Inner classes

Samuele Pedroni pedroni at inf.ethz.ch
Wed Jun 13 22:25:37 CEST 2001


Bjorn Pettersen wrote:

> > From: Samuele Pedroni [mailto:pedroni at inf.ethz.ch]
> >
> > Andrew Kuchling wrote:
> >
> > > xyzmats at laplaza.org (Mats Wichmann) writes:
> > > > Nonetheless, I was challenged by someone to describe how
> > it isn't a
> > > > shorcoming in Python that classes don't work this way and didn't
> > > > convince the guy so I'm looking for a more erudite comparison.
> > >
> > > Work *what* way?  It's perfectly legal to do this:
> > >
> > > class C:
> > >     class inner:
> > >         ... stuff for inner class
> > >     ... stuff for class C
> > >
> > > --amk
> >
> > Yes, but that's basically a static inner class, you can do
> >
> > C().inner() but the created inner instance will not contain any
> > implicitly created reference to the C instance.
> >
> > To have that you must be explicit:
> > c=C()
> > i=C.inner(c)
>
> Not true...
>
>   from __future__ import nested_scopes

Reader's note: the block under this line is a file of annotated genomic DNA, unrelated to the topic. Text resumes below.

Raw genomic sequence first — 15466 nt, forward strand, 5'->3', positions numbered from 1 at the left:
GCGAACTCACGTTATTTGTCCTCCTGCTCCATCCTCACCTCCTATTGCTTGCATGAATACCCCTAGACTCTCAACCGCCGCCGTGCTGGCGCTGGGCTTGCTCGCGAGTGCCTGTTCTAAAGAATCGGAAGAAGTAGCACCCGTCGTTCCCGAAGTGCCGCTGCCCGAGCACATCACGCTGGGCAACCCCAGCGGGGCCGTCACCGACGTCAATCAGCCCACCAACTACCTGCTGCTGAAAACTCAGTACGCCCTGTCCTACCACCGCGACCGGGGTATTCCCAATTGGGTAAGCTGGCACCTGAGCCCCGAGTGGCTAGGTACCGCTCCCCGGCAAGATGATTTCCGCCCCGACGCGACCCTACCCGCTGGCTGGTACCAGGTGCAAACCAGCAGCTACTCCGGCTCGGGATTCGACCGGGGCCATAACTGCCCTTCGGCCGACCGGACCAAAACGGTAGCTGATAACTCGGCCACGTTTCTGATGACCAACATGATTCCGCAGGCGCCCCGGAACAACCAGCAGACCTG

>
>   class Outer:
>     def foo(self):
>       class inner:
>         def bar(this):
>           self.foo()
>           this.bar()
>
> bar can now reference both it's own class (inner) and the Outer class.
> Not that this code is doing anything particularly useful though <wink>.
>
> -- bjorn

You're right, let it turn it in a useful pattern <wink>:

from __future__ import nested_scopes

class Outer:
    def inner(self):
      class _inner:
        def bar(this):
          self.foo()
          this.bar()
      return _inner()

now Outer().inner() will work (but being inner a factory and not a class
will defeat introspection).

regards.





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